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and Gratch, 2006) combines appraisal theory (Scherer et al., 2001) with standard AI plan representations to model relationships between an agent’s goals and emotions. Finally, the cultural-cognitive architecture (Taylor et al., 2007) builds on schema theory (D’Andrade, 1992) and uses the SOAR architecture to model culturally specific behavior schemas or scripts.

Culture is one of the more complex and interesting elements of human social behavior. Even the definition of the term “culture” is hotly debated. Geert Hofstede (1994), a widely known researcher of culture, defines it as “the collective programming of the mind that separates one group of people from another.” Following in this vein, we define culture more specifically as the aspects of physical appearance, internal knowledge, and external behavior common to a cultural group. A cultural group is defined as a group of people who identify with the group through a shared trait, such as gender, race, ethnicity, religion, nationality, “regionality,” age, economic status, social class, education, or occupation.

Individuals belong to many different cultural groups simultaneously. Current theories of culture propose that, in any given situation, an individual selects a dominant cultural identity trait, which plays a primary role in influencing his or her behavior (DiMaggio, 1997). In the Culturally Affected Behavior (CAB) Project at the University of Southern California, we distinguish between culture and personality. Culture denotes the aspects of appearance, reasoning, and behavior that are common to a group; personality denotes the aspects of appearance, reasoning, and behavior that are specific to an individual and by which that individual defines his or her identity within the group.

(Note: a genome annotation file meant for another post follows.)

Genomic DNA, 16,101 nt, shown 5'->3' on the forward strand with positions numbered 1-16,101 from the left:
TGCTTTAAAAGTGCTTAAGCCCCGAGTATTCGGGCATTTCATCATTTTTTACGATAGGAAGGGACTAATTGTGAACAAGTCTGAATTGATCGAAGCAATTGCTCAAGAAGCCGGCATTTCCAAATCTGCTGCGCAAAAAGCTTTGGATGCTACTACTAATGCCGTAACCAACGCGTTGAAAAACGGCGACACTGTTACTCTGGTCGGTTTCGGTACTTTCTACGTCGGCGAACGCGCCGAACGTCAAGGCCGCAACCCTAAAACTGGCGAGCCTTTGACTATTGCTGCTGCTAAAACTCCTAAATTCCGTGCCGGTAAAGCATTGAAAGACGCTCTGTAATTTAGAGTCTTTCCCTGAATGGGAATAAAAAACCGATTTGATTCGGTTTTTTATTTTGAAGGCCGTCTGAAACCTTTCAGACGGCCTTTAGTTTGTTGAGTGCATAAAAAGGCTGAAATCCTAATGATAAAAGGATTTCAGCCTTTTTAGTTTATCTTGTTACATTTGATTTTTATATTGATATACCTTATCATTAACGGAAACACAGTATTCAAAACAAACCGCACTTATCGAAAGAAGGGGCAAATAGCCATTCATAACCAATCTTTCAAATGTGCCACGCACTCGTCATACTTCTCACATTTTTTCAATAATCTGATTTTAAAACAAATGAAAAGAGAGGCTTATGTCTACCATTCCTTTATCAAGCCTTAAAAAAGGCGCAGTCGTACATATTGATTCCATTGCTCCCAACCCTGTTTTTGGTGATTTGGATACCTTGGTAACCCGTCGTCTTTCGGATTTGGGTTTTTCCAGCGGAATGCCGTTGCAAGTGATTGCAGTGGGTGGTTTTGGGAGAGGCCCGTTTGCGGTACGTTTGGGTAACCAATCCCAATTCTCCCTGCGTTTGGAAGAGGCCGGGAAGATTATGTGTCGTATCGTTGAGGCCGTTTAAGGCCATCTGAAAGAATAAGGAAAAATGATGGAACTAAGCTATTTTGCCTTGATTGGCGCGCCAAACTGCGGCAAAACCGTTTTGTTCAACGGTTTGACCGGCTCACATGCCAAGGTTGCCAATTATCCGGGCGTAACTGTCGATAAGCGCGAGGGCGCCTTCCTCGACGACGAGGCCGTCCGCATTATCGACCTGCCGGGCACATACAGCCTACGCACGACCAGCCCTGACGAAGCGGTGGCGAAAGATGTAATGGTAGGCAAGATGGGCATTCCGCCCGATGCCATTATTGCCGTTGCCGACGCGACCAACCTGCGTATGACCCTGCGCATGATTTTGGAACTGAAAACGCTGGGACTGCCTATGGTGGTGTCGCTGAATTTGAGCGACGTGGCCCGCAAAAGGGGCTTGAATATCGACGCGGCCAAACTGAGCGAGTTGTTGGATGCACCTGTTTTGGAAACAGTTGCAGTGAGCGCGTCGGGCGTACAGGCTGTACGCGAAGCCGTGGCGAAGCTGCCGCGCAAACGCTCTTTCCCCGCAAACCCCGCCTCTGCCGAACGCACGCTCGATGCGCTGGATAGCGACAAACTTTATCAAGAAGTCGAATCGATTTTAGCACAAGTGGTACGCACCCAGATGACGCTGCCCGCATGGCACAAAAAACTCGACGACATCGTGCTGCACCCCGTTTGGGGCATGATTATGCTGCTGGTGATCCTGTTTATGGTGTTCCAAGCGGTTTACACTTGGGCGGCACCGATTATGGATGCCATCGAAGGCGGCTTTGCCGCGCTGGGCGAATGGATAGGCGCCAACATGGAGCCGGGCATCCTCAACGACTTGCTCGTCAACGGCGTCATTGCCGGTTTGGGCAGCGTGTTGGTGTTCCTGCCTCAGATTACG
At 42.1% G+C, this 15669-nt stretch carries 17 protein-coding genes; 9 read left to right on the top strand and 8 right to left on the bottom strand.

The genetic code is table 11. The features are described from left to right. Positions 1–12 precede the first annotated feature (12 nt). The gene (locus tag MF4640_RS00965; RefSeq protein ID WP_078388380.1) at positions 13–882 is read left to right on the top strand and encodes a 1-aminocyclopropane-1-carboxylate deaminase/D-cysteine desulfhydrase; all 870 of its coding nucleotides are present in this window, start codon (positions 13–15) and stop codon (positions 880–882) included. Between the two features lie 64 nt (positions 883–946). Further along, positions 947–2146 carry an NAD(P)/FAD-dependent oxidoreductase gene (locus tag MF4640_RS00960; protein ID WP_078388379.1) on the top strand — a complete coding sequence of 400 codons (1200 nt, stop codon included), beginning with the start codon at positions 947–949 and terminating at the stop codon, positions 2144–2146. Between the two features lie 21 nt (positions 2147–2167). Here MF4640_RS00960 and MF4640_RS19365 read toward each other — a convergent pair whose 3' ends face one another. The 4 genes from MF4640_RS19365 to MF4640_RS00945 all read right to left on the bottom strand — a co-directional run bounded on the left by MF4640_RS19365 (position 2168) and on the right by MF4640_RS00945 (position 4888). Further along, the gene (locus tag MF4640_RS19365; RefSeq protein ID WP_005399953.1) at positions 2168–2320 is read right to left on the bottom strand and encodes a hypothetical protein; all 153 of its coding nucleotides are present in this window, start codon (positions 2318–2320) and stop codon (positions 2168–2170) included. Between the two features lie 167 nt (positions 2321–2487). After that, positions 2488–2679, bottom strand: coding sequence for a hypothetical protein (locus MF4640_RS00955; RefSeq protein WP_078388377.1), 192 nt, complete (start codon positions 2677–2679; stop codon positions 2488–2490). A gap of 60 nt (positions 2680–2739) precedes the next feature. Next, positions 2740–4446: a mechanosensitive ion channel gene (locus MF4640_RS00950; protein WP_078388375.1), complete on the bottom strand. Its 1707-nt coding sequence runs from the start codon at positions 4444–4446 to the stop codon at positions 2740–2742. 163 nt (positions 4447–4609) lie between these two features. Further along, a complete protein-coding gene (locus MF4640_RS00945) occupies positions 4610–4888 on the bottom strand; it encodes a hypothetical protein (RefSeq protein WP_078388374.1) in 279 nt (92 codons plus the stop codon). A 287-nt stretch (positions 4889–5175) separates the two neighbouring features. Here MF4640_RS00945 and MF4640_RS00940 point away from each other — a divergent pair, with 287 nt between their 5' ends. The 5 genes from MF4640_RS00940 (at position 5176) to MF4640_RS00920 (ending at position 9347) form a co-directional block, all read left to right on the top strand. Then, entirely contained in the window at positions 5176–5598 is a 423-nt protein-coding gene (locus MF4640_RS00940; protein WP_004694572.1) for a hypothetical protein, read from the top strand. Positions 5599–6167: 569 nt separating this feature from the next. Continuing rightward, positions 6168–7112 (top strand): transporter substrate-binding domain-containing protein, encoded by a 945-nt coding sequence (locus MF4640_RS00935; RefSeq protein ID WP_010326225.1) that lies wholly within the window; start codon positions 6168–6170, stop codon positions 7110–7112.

Previous research on culture in the fields of psychology, sociology, and anthropology can be divided into two general categories. In one category, researchers (e.g., Hofstede) attempt to identify the high-level cultural parameters (such as power distance, individualism, masculinity, uncertainty avoidance, long-term orientation) that characterize a culture. This is the cultural equivalent of the Myers-Briggs personality test (Myers, 1962). Researchers in the second category focus on detailed aspects of culturally influenced behavior (such as greetings and polite or impolite gestures) (D’Andrade, 1992; DiMaggio, 1997).

Unfortunately, it is not feasible to derive low-level details of culturally influenced behavior solely from high-level cultural parameters. Hofstede’s five dimensions of culture do not provide enough information for us to derive, for example, that in Muslim cultures women should not initiate a handshake when greeting a man. However, Hofstede’s masculinity dimension (which is generally very high in Muslim cultures) could be used as an indicator that culturally important details are involved in a woman greeting a man. The masculinity dimension might also suggest that Hindu cultures, which have similar masculinity values, might share many details in this area with Muslim cultures.

Thus high-level theories can provide useful indicators and parallels that could make it less difficult to create cultural-behavior “modules” that encode the details of culturally influenced behavior. At the very least, high-level theories indicate

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